TOKYO (Bloomberg) -- Toyota Motor Corp., Honda Motor Co. and Nissan Motor Co. increased global vehicle production in May as Japan's largest carmakers benefited from rising demand in Asia and the United States.
Toyota, the world's biggest automaker, boosted output 28 percent from a year earlier to 568,004 vehicles last month, the company said in a statement today. Exports at the Toyota City, Japan,-based carmaker rose 15 percent to 115,280 vehicles.
Demand for vehicles recovered in the United States and Japan from a year earlier, when carmakers scaled back output to reduce inventory amid a recession. Car sales also continued climbing in China, the world's largest auto market, where industrywide deliveries of passenger cars, trucks and buses rose 26 percent in May to 885,800.
“The North American market will continue to recover in the second half of this year, while the emerging markets such as India, China and Brazil will continue to grow,” said Satoru Takada, an analyst in Tokyo at TIW Inc. “It will probably take two or three years for global demand to recover” to the levels prior to the global recession, he said.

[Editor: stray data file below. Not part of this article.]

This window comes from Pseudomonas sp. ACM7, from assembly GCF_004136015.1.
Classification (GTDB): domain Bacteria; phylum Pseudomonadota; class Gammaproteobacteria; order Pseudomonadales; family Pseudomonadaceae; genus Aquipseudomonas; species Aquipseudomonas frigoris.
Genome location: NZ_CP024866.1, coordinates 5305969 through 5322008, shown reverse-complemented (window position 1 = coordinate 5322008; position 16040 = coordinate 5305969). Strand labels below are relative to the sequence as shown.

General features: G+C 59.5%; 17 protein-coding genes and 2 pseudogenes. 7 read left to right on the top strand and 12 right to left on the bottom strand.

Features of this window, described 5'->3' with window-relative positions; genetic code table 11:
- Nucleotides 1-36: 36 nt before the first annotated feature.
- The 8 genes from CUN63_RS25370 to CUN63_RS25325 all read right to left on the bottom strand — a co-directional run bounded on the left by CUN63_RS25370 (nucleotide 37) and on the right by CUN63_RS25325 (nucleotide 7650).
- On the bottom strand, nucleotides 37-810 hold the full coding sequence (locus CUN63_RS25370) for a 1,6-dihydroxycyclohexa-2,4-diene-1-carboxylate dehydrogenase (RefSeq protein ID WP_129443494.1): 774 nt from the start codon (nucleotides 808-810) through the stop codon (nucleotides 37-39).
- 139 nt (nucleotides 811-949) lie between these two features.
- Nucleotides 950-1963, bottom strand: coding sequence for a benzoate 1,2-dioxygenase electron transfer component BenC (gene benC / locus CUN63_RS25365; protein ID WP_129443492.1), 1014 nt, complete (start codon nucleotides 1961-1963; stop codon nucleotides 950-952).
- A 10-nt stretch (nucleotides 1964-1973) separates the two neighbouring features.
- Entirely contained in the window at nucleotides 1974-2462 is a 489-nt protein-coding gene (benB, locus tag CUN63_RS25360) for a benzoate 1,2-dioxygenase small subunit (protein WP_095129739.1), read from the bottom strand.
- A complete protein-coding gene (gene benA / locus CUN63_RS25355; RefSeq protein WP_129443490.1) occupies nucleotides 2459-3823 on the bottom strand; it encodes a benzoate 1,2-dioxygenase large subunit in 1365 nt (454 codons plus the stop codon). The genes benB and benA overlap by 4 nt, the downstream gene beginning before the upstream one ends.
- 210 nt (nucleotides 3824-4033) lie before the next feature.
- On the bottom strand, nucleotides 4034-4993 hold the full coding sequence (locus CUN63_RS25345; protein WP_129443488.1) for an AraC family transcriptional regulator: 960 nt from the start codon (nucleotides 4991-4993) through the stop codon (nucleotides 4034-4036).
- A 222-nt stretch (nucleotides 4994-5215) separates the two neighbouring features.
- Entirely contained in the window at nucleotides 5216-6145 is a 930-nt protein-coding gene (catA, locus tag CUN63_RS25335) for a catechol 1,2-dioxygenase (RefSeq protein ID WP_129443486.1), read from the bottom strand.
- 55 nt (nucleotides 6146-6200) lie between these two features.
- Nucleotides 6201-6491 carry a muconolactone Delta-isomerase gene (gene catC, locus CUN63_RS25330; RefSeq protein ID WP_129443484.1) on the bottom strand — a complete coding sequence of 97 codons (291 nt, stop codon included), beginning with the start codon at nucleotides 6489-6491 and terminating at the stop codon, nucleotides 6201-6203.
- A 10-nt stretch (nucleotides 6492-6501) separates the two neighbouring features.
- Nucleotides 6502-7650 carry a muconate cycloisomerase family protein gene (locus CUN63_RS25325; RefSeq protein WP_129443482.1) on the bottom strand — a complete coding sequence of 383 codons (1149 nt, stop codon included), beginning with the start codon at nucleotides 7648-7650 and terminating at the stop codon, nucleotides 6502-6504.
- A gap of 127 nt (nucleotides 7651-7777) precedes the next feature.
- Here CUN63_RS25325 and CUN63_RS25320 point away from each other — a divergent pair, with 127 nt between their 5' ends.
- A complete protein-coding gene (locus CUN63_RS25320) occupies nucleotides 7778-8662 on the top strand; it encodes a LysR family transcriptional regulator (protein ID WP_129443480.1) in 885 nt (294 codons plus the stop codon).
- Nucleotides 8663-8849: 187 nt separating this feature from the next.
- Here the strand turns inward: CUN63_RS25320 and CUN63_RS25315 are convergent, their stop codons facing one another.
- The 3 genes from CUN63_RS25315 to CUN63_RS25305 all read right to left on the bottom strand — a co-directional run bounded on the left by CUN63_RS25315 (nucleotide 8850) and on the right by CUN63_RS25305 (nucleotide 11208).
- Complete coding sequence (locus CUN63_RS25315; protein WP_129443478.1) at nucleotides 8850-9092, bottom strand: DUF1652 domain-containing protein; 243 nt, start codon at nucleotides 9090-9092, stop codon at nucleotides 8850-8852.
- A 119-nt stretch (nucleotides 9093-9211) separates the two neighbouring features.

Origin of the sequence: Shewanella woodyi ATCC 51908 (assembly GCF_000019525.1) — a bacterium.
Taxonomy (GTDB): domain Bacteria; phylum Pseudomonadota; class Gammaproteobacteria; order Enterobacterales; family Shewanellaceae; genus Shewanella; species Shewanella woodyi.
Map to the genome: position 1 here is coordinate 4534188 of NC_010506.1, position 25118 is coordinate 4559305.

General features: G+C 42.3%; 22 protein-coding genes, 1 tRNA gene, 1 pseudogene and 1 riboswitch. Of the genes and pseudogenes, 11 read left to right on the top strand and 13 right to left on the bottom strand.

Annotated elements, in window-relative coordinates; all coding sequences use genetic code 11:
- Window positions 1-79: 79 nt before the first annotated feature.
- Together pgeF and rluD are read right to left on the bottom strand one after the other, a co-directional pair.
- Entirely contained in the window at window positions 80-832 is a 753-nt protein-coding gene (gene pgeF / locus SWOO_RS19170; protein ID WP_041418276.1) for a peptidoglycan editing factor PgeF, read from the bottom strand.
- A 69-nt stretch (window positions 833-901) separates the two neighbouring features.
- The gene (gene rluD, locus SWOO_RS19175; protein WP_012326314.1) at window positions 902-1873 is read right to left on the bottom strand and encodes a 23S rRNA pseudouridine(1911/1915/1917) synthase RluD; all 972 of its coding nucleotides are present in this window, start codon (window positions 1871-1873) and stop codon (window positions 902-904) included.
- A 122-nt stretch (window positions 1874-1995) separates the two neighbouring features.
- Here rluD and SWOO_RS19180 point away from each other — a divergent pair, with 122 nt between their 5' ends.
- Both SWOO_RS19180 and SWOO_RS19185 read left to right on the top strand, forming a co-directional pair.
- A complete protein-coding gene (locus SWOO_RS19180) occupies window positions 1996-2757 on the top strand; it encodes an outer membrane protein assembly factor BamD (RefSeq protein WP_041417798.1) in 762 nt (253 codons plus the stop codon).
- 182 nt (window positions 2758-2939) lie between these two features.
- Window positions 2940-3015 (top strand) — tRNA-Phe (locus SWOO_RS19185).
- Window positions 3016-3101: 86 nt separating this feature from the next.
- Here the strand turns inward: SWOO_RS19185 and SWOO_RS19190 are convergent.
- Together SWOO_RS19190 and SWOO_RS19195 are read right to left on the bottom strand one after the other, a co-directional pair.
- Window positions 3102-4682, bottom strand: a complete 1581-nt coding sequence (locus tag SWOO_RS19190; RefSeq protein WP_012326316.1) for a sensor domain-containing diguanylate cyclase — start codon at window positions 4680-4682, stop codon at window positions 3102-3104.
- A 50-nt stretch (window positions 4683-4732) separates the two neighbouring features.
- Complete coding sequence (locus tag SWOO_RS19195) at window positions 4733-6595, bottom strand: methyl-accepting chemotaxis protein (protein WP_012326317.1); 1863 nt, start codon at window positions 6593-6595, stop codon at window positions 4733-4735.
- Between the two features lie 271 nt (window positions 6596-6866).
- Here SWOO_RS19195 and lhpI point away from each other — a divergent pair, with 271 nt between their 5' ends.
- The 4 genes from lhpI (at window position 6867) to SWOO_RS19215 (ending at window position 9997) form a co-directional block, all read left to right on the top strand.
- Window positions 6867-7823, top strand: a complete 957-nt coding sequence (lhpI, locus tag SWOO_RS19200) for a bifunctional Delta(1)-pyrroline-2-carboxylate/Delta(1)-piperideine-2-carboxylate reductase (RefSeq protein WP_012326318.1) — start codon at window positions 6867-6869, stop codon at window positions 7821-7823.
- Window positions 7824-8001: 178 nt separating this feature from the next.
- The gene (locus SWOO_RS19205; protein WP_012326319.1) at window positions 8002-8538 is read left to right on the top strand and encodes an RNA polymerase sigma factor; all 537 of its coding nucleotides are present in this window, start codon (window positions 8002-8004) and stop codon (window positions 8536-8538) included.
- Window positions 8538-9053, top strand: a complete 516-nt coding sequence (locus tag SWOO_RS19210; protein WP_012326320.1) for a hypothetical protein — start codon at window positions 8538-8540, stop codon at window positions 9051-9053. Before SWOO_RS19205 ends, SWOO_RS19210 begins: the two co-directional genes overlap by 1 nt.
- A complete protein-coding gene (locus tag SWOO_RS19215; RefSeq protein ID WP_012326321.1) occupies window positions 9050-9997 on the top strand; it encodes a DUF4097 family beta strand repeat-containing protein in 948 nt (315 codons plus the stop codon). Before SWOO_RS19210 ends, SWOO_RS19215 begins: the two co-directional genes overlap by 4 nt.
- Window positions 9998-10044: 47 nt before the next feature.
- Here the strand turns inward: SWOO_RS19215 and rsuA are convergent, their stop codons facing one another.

Output at Honda, Japan's second-largest automaker, increased 43 percent to 278,543 vehicles, the Tokyo-based company said in a statement today. Nissan, third by unit sales among Japan's automakers, said production of its cars and light trucks rose 42 percent to 309,287 units.
Growing in the U.S.
U.S. auto sales jumped 19 percent last month as consumer confidence rose to the highest level since March 2008, based on the Conference Board's index. Toyota's deliveries in the country rose 6.7 percent while Honda's increased 19 percent and Nissan's climbed 24 percent.
Toyota's production in China rose 18 percent last month, while Honda's output in the country dropped 16 percent. Honda shut down all four of its car plants in China on May 26 after workers at a partsmaking unit went on strike demanding a pay raise. Production resumed partially from May 31.
At least eight strikes since the middle of May have forced suppliers to Toyota, Honda and Nissan to raise wages in China, increasing their costs.